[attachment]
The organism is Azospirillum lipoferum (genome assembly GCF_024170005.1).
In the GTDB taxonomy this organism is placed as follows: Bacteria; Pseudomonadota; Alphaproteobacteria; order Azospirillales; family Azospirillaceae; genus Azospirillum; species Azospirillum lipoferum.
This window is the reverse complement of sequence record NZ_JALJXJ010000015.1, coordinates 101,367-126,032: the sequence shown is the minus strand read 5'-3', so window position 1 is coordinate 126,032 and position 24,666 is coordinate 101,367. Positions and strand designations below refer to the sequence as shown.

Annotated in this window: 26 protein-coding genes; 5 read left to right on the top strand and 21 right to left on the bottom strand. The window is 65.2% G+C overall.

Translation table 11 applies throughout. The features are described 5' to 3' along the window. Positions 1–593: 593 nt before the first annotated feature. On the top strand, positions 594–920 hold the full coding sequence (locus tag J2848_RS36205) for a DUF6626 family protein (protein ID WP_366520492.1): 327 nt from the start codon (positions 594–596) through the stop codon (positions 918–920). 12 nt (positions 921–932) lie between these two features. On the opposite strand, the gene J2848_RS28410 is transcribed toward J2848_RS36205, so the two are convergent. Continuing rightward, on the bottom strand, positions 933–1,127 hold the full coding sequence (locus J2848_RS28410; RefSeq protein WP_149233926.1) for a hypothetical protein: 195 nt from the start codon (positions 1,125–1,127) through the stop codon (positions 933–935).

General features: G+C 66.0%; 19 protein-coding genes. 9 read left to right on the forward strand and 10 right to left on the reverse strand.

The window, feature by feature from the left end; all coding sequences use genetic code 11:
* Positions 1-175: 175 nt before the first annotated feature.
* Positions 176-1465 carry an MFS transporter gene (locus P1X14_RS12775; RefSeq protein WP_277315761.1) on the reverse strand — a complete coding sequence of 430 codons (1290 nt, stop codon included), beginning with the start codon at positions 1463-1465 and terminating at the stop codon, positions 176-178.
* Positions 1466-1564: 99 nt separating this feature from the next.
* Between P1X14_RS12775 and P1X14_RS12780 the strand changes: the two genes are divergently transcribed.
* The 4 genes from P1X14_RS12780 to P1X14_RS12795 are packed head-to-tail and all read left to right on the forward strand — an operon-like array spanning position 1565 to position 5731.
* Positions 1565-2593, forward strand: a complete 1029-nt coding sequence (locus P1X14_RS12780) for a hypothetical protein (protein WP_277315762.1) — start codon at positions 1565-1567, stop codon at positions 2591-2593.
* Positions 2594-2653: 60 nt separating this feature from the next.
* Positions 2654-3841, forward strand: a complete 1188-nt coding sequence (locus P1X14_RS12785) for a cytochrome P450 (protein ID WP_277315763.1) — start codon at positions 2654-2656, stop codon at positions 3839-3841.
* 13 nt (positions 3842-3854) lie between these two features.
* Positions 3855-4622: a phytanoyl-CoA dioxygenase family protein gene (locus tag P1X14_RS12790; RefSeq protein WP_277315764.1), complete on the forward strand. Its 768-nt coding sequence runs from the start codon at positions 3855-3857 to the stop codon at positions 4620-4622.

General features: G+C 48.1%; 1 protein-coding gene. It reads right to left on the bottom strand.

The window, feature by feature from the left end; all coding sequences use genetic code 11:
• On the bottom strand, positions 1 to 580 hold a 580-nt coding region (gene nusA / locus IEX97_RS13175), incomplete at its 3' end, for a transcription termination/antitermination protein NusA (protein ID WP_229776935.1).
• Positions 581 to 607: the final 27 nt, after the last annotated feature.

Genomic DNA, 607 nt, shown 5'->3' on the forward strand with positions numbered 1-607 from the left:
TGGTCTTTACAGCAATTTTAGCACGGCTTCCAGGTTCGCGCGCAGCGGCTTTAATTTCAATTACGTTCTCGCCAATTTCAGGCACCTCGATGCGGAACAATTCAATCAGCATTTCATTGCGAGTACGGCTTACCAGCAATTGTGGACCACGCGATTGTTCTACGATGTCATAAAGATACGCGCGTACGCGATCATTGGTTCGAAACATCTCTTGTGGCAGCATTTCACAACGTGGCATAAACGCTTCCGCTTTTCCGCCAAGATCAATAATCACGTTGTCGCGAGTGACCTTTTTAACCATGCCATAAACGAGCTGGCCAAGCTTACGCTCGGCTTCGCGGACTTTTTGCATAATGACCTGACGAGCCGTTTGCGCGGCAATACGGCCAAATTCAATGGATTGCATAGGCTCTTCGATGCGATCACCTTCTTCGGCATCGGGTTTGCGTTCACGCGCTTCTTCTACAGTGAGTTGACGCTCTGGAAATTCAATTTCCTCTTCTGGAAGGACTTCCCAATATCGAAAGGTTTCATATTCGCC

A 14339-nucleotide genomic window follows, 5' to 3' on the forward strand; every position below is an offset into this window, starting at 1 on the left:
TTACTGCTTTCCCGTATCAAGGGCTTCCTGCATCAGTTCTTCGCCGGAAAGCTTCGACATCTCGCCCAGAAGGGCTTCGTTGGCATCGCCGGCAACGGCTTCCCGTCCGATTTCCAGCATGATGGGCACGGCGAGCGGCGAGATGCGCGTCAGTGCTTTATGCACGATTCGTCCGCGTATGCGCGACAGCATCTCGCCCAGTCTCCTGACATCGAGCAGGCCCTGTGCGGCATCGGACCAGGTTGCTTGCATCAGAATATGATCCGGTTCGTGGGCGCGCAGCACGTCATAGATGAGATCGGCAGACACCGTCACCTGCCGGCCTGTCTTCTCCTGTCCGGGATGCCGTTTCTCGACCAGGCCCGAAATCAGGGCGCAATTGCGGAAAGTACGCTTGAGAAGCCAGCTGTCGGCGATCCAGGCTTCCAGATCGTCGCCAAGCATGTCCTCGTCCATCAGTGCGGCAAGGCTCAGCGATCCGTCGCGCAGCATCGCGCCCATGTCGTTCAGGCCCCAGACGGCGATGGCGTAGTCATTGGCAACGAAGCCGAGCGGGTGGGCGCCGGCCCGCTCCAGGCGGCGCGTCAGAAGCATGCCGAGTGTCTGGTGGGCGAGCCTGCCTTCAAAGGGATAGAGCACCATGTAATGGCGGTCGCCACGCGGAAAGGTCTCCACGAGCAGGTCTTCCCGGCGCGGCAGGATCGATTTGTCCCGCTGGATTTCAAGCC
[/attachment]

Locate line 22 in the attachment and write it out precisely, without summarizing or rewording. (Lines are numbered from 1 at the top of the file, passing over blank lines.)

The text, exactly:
Genomic DNA, 607 nt, shown 5'->3' on the forward strand with positions numbered 1-607 from the left: